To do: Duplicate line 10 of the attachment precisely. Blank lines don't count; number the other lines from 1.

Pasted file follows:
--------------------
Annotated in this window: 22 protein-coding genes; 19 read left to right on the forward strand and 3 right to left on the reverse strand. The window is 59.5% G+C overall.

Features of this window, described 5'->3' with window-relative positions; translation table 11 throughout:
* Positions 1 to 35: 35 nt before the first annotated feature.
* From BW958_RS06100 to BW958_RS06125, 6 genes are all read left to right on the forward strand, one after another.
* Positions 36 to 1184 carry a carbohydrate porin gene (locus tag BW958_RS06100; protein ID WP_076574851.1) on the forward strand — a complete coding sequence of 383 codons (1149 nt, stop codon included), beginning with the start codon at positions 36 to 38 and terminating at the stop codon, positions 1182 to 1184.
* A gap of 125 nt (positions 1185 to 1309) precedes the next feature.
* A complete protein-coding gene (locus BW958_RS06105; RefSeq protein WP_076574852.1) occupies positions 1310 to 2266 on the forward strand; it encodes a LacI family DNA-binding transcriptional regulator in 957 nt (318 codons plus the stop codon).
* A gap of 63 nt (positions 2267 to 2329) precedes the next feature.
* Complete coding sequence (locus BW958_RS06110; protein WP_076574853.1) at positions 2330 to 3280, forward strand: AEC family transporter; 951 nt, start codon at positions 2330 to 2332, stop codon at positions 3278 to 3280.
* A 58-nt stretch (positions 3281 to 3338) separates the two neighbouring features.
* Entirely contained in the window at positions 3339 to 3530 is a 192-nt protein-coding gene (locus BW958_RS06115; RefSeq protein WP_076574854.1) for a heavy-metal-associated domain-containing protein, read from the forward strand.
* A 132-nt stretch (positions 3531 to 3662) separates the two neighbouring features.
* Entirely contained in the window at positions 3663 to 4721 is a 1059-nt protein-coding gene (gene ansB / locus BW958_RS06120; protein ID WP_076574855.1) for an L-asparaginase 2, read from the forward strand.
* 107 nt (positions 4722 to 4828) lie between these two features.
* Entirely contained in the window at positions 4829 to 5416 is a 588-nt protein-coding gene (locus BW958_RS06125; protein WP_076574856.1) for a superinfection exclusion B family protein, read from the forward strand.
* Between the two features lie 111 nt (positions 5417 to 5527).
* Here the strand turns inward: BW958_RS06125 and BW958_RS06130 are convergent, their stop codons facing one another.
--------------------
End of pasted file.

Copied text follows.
* A 58-nt stretch (positions 3281 to 3338) separates the two neighbouring features.